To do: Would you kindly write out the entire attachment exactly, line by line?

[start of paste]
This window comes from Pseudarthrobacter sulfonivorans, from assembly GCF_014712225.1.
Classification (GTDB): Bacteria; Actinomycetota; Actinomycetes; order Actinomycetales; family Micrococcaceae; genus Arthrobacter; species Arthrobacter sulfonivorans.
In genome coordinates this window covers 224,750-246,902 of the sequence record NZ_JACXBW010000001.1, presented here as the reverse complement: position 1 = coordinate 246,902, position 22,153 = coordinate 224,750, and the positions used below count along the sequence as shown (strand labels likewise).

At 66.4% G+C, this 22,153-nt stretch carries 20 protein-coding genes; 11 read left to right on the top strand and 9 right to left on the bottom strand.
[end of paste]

This window comes from Pseudarthrobacter sulfonivorans, from assembly GCF_014712225.1.
Classification (GTDB): Bacteria; Actinomycetota; Actinomycetes; order Actinomycetales; family Micrococcaceae; genus Arthrobacter; species Arthrobacter sulfonivorans.
In genome coordinates this window covers 224,750-246,902 of the sequence record NZ_JACXBW010000001.1, presented here as the reverse complement: position 1 = coordinate 246,902, position 22,153 = coordinate 224,750, and the positions used below count along the sequence as shown (strand labels likewise).

At 66.4% G+C, this 22,153-nt stretch carries 20 protein-coding genes; 11 read left to right on the top strand and 9 right to left on the bottom strand.